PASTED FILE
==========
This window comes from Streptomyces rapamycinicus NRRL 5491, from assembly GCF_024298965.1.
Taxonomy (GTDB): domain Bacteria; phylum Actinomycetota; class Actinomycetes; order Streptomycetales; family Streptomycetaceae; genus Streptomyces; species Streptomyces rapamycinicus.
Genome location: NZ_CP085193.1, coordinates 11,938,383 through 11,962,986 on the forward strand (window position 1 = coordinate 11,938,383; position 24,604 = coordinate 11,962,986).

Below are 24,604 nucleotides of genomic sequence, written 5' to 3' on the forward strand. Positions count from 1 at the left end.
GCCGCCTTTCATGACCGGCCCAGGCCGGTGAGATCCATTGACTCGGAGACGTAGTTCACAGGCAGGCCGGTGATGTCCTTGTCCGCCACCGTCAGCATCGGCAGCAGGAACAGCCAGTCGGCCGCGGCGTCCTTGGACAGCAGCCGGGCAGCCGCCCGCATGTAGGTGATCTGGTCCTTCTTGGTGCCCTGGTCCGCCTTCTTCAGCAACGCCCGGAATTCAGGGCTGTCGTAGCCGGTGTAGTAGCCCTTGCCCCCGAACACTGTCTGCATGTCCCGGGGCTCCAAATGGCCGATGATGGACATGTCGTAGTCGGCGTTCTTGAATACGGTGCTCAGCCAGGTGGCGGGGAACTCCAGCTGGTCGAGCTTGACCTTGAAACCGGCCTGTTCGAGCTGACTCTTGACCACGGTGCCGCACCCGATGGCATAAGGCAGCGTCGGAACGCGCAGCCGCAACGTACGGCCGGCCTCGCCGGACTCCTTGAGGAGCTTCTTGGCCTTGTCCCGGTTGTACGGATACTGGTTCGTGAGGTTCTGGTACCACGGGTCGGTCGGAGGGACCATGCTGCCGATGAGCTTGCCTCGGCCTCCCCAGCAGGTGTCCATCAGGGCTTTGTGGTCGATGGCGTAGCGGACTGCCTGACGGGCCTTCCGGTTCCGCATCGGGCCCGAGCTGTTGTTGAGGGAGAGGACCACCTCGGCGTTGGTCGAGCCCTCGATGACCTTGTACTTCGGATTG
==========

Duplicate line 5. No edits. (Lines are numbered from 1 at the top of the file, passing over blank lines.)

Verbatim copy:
GCCGCCTTTCATGACCGGCCCAGGCCGGTGAGATCCATTGACTCGGAGACGTAGTTCACAGGCAGGCCGGTGATGTCCTTGTCCGCCACCGTCAGCATCGGCAGCAGGAACAGCCAGTCGGCCGCGGCGTCCTTGGACAGCAGCCGGGCAGCCGCCCGCATGTAGGTGATCTGGTCCTTCTTGGTGCCCTGGTCCGCCTTCTTCAGCAACGCCCGGAATTCAGGGCTGTCGTAGCCGGTGTAGTAGCCCTTGCCCCCGAACACTGTCTGCATGTCCCGGGGCTCCAAATGGCCGATGATGGACATGTCGTAGTCGGCGTTCTTGAATACGGTGCTCAGCCAGGTGGCGGGGAACTCCAGCTGGTCGAGCTTGACCTTGAAACCGGCCTGTTCGAGCTGACTCTTGACCACGGTGCCGCACCCGATGGCATAAGGCAGCGTCGGAACGCGCAGCCGCAACGTACGGCCGGCCTCGCCGGACTCCTTGAGGAGCTTCTTGGCCTTGTCCCGGTTGTACGGATACTGGTTCGTGAGGTTCTGGTACCACGGGTCGGTCGGAGGGACCATGCTGCCGATGAGCTTGCCTCGGCCTCCCCAGCAGGTGTCCATCAGGGCTTTGTGGTCGATGGCGTAGCGGACTGCCTGACGGGCCTTCCGGTTCCGCATCGGGCCCGAGCTGTTGTTGAGGGAGAGGACCACCTCGGCGTTGGTCGAGCCCTCGATGACCTTGTACTTCGGATTG